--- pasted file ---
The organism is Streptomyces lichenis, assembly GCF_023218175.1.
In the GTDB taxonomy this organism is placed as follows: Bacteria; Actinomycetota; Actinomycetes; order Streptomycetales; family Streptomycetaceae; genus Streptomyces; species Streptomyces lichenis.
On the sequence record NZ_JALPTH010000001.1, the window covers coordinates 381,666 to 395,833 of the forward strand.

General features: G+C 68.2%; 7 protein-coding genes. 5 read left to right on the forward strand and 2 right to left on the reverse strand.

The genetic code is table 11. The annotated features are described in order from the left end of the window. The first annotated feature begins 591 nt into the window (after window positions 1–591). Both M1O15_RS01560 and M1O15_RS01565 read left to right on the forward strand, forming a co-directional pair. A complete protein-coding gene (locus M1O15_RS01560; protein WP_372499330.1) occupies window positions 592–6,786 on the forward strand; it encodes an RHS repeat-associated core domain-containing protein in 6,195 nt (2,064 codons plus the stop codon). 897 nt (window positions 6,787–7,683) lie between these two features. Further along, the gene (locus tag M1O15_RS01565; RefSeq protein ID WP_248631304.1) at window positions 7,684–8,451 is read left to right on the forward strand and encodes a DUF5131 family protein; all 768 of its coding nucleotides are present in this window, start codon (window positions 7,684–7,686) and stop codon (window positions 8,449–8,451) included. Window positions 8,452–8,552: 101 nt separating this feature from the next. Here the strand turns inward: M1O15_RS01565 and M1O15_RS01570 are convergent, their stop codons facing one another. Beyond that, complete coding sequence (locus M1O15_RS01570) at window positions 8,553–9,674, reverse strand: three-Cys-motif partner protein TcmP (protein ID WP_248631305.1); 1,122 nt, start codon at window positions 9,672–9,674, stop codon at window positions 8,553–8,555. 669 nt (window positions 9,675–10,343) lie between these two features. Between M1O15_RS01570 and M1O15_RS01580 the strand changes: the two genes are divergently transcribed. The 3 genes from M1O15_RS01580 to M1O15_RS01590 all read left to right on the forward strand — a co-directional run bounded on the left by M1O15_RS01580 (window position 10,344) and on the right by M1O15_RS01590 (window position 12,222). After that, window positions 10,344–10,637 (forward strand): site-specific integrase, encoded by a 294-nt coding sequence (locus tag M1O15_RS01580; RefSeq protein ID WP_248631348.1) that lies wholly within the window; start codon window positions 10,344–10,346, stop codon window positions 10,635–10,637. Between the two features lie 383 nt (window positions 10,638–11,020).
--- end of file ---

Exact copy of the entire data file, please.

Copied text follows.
The organism is Streptomyces lichenis, assembly GCF_023218175.1.
In the GTDB taxonomy this organism is placed as follows: Bacteria; Actinomycetota; Actinomycetes; order Streptomycetales; family Streptomycetaceae; genus Streptomyces; species Streptomyces lichenis.
On the sequence record NZ_JALPTH010000001.1, the window covers coordinates 381,666 to 395,833 of the forward strand.

General features: G+C 68.2%; 7 protein-coding genes. 5 read left to right on the forward strand and 2 right to left on the reverse strand.

The genetic code is table 11. The annotated features are described in order from the left end of the window. The first annotated feature begins 591 nt into the window (after window positions 1–591). Both M1O15_RS01560 and M1O15_RS01565 read left to right on the forward strand, forming a co-directional pair. A complete protein-coding gene (locus M1O15_RS01560; protein WP_372499330.1) occupies window positions 592–6,786 on the forward strand; it encodes an RHS repeat-associated core domain-containing protein in 6,195 nt (2,064 codons plus the stop codon). 897 nt (window positions 6,787–7,683) lie between these two features. Further along, the gene (locus tag M1O15_RS01565; RefSeq protein ID WP_248631304.1) at window positions 7,684–8,451 is read left to right on the forward strand and encodes a DUF5131 family protein; all 768 of its coding nucleotides are present in this window, start codon (window positions 7,684–7,686) and stop codon (window positions 8,449–8,451) included. Window positions 8,452–8,552: 101 nt separating this feature from the next. Here the strand turns inward: M1O15_RS01565 and M1O15_RS01570 are convergent, their stop codons facing one another. Beyond that, complete coding sequence (locus M1O15_RS01570) at window positions 8,553–9,674, reverse strand: three-Cys-motif partner protein TcmP (protein ID WP_248631305.1); 1,122 nt, start codon at window positions 9,672–9,674, stop codon at window positions 8,553–8,555. 669 nt (window positions 9,675–10,343) lie between these two features. Between M1O15_RS01570 and M1O15_RS01580 the strand changes: the two genes are divergently transcribed. The 3 genes from M1O15_RS01580 to M1O15_RS01590 all read left to right on the forward strand — a co-directional run bounded on the left by M1O15_RS01580 (window position 10,344) and on the right by M1O15_RS01590 (window position 12,222). After that, window positions 10,344–10,637 (forward strand): site-specific integrase, encoded by a 294-nt coding sequence (locus tag M1O15_RS01580; RefSeq protein ID WP_248631348.1) that lies wholly within the window; start codon window positions 10,344–10,346, stop codon window positions 10,635–10,637. Between the two features lie 383 nt (window positions 10,638–11,020).